Sen. Mike Lee said he would use “every procedural tool” possible to delay a debt ceiling deal if it doesn’t contain “substantial” cuts, in a tweet published Thursday morning.
Lee’s comments come as House Speaker Kevin McCarthy appears to be trying to moderate expectations over what will be included in the agreement.
“One thing I will tell people is this still won’t solve all the problems. The president took a lot of things off the table, but this will put us in the first step,” McCarthy told Fox News. “Whatever we don’t achieve here, we’ll come back the next day to get it because we’ve got to start working toward being able to balance the budget.”
Negotiations on the debt ceiling are ongoing between McCarthy, R-Calif., and President Joe Biden. With the Senate in recess this week, and without a Senate bill to put up against a bill passed in the House last month, Majority Leader Chuck Schumer has appeared to be less engaged in negotiations than McCarthy and Biden.
Schumer, D-N.Y., may also be facing a difficult path to passing a Senate bill because of the close split in the Senate, combined with the need to have 60 senators on board to pass a bill.
It is also unclear how swing-vote senators like Democratic Sen. Joe Manchin of West Virginia, and independent Arizona Sen. Kyrsten Sinema, would vote on a “clean” bill that would raise the amount the nation is allowed to borrow without any conditions.
Lee sent a letter to Schumer earlier this month that was signed by 43 Republican senators that said they are “united behind the House Republican conference in support of spending cuts and structural budget reform as a starting point for negotiations on the debt ceiling.”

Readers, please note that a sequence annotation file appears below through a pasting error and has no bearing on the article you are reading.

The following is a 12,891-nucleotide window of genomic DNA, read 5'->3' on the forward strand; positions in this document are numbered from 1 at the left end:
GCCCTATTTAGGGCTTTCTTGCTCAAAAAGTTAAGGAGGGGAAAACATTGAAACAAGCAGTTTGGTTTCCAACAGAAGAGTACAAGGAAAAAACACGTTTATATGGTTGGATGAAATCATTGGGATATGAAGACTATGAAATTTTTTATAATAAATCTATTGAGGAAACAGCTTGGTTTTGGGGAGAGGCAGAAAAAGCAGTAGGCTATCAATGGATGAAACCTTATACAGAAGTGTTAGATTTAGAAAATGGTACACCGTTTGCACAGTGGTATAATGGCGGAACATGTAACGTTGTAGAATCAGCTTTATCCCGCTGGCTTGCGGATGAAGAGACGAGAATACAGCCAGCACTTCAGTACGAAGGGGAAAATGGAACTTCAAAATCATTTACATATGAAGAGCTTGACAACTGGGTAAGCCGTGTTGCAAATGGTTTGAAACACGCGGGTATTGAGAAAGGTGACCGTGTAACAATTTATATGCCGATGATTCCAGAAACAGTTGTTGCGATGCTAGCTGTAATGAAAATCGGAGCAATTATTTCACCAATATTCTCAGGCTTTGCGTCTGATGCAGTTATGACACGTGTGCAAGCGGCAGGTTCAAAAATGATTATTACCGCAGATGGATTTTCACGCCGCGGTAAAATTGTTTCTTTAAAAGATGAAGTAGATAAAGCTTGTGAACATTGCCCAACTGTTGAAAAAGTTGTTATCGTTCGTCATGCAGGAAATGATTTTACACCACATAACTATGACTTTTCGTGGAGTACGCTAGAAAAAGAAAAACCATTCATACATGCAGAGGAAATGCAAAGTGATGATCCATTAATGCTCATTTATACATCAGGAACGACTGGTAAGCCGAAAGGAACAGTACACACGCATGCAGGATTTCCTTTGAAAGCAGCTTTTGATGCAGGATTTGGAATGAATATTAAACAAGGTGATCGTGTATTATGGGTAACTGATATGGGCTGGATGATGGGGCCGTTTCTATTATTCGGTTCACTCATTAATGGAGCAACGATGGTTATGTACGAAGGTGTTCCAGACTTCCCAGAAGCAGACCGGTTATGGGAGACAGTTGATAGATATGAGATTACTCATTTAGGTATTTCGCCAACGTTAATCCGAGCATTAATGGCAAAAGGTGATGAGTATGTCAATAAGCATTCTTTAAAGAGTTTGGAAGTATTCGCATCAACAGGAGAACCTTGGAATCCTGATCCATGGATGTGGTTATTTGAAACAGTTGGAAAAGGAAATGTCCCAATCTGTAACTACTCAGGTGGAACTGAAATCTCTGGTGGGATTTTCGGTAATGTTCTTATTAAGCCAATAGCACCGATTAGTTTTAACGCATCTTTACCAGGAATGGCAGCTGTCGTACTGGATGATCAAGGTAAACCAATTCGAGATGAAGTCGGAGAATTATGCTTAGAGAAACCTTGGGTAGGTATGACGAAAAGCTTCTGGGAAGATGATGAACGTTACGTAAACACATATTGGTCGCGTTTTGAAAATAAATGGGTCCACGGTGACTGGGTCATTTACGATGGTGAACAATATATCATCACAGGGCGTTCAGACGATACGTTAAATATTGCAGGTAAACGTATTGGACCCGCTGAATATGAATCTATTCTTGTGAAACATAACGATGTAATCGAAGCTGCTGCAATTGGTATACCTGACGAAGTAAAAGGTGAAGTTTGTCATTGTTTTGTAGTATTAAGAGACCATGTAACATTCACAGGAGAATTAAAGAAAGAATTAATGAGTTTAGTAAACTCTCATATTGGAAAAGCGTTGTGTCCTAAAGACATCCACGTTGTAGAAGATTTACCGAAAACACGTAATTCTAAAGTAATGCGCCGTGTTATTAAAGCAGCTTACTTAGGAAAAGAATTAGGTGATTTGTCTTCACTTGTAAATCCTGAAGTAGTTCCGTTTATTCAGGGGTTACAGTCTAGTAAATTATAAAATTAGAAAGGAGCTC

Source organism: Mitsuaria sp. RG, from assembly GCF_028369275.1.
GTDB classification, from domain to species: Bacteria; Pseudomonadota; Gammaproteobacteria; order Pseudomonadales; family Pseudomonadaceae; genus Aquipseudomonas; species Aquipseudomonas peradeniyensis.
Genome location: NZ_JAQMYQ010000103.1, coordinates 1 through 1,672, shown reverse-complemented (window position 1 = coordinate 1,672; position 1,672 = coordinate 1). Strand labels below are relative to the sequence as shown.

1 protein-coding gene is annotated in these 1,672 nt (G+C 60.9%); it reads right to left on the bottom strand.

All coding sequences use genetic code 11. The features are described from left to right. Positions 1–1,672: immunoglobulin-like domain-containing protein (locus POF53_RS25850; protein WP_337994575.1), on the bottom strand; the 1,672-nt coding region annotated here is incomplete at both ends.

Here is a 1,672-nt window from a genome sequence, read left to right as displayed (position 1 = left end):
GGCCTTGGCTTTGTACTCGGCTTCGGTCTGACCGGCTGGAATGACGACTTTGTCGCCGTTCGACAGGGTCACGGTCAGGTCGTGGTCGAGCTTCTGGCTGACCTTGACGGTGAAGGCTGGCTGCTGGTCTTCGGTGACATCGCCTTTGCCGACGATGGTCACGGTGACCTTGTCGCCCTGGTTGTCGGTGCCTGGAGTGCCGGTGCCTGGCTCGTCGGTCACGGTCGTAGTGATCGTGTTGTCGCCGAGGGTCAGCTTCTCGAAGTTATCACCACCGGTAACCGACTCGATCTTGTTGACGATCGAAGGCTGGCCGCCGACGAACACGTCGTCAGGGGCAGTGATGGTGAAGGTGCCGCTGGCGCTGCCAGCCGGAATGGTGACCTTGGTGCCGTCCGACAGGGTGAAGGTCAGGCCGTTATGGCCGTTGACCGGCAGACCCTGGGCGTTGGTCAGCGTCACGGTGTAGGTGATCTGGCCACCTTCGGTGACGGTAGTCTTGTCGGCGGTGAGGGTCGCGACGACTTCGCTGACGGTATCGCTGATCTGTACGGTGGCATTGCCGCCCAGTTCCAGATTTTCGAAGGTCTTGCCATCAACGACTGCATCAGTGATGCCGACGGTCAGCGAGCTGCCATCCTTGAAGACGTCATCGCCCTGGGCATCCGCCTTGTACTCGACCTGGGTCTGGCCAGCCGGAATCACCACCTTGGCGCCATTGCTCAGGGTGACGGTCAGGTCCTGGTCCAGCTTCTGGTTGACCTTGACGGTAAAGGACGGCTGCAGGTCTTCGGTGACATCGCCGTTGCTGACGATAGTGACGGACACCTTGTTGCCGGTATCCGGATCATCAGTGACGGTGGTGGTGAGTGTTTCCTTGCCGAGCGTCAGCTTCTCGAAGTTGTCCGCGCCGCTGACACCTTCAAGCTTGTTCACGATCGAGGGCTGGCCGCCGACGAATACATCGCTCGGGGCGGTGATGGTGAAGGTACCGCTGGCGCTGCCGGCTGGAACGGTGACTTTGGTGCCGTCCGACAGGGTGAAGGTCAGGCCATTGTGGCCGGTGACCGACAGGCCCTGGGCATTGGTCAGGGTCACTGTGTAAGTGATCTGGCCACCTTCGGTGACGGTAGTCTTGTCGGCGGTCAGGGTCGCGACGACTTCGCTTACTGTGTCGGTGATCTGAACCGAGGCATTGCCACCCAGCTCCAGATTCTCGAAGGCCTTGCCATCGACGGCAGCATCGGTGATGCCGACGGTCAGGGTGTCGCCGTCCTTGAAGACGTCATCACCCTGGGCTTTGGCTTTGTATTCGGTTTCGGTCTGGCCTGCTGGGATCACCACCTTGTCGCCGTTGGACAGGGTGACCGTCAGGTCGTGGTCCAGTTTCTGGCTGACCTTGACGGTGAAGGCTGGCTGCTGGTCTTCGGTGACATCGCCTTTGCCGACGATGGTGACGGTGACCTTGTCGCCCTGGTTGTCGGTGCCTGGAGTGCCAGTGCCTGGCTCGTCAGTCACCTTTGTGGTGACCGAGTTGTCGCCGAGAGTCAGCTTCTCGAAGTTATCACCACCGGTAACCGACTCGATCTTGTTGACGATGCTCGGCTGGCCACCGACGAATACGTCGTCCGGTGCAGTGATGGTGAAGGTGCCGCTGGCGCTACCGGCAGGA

In his tweet, Lee expressed concern that the final deal being hammered out between Biden and McCarthy would not be sufficient, and he vowed to throw up impediments to its passage if it did not go far enough.
“I will use every procedural tool at my disposal to impede a debt-ceiling deal that doesn’t contain substantial spending and budgetary reforms,” he said. “I fear things are moving in that direction. If they do, that proposal will not face smooth sailing in the Senate.”
I will use every procedural tool at my disposal to impede a debt-ceiling deal that doesn’t contain substantial spending and budgetary reforms. I fear things are moving in that direction. If they do, that proposal will not face smooth sailing in the Senate.— Mike Lee (@BasedMikeLee) May 25, 2023
Lee also published a tweet asking negotiators to keep the REINS Act, which would give Congress the power to review some rules made by federal agencies before they took effect, in the final agreement.
The Republican debt ceiling bill, the “Limit, Save, Grow Act,” passed the House in April largely along party lines. It would cut spending by $4.8 trillion over the next 10 years, according to the Congressional Budget Office. It also included structural reforms, including the REINS Act.
Lee also pushed back on Sen. John Fetterman’s statement that Biden should consider invoking the 14th Amendment to avoid having to negotiate over the debt ceiling.
McCarthy said Monday he had three stipulations for a debt ceiling compromise: they won’t raise taxes, they won’t pass a clean debt ceiling bill, and spending for the year needs to come in lower than last year’s.
Treasury Secretary Janet Yellen has said repeatedly that Congress and the president need to raise the debt ceiling by June 1 in order to avoid a “catastrophe.” But some Republican lawmakers, including Lee, have questioned the strictness of that deadline.
“Congress need not raise the debt ceiling by June 1st to avoid a default,” he wrote earlier this week.
Biden and congressional leaders are getting pressured by lawmakers from the left and right as they try to finalize an agreement. Some lawmakers are also questioning the decision to stick to plans to travel home for Memorial Day weekend, with some, including Rep. Jahana Hayes, D-Conn., saying they should instead stay in Washington, D.C., to finalize an agreement, according to Politico.
House Democrats have criticized Biden’s handling of the negotiations, while the White House says they’re playing “good cop” and allowing Democratic congressional leaders to play “bad cop” in the negotiations, Politico reported.
All 213 House Democrats signed a discharge petition that would force a vote on a clean debt ceiling bill, according to CNN, but they would need five Republicans to sign on in order to bring it to a vote.
At Thursday’s press briefing, White House press secretary Karine Jean-Pierre said the president feels a sense of urgency to reach an agreement in order to avoid a default.